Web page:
“QE created a surge in excess reserves: In September 2008, central banks opened up liquidity facilities to alleviate the stress from frozen fixed income markets. These operations resulted in the build-up of ‘excess reserves’ (ER) and an expansion in central banks’ balance sheets. In the past, such a build-up in ER would have been ‘sterilised’ by central banks by selling government securities. This time around, however, that was not done for two reasons. First, we have argued that central banks have pursued QE with the intention of increasing the growth of money, given near-zero policy rates, while more ER would push overnight rates lower. Second, the sheer size of the increase in ER relative to the size of government securities held by or available to the Fed that could be used to drain reserves was at least partly responsible for central banks not being able to drain excess reserves (see Keister & McAndrews (2009), Haubrich & Lindner (2009)). Under these extenuating circumstances, the Fed even turned to the Treasury for assistance and the Supplemental Financing Program was created to help drain ER (see Appendix for details on how the SFP worked and how its wind-down will push up excess reserves).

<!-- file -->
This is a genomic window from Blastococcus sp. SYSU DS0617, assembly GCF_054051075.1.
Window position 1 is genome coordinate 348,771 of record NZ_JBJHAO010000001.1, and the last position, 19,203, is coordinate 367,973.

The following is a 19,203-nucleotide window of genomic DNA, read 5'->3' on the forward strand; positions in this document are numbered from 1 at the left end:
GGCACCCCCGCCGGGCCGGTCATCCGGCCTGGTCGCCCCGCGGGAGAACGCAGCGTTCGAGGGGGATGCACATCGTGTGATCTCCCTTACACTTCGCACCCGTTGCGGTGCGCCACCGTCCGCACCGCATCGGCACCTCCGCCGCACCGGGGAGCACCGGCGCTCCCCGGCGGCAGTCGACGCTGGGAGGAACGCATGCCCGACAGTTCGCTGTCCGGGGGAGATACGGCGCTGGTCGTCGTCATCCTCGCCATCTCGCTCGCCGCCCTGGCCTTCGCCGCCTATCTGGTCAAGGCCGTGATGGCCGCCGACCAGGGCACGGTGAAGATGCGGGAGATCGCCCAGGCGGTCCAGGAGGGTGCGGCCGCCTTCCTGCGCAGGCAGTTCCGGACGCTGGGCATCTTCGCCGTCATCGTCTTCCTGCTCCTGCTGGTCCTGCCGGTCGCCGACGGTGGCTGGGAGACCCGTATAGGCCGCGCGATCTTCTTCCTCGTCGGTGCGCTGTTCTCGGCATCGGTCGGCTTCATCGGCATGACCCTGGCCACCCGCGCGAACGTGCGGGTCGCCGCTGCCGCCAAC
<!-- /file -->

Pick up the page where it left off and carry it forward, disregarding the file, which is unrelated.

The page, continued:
But why have excess reserves stayed so high? Could be a supply-side issue… Tautologically, commercial banks are holding on to excess reserves because they cannot put the funds to better use. However, this does not help us in identifying whether supply or demand is the source of the problem. While reserves may be higher than required by regulators, banks may not consider them ‘excessive’ in an economic sense, as argued by Friedman and Schwartz (1963). Commercial banks could be hoarding this cash with a ‘precautionary motive’, much as consumers increase savings when uncertainty around their income stream increases. This would be a problem on the supply side of the loanable funds market.” – Manoj Pradhan
FX Trading – Video Edit: The Global Stimulus and Emerging Markets Show
The latest G-20 communiqué said nothing new. You know … where the leaders told us they’re not yet ready to rein in the stimulus they’ve provided to their respective economies.
Dominique Strauss-Kahn, head of the International Monetary Fund, is spewing all kinds of commentary this morning.
On one hand, he’s affirming the position taken by the G-20 to remain supportive till a legitimate recovery ensues.
On the other hand he’s stressing the fact that there should be a coordinated effort to peel back stimulus amidst a firm recovery.
….read more HERE.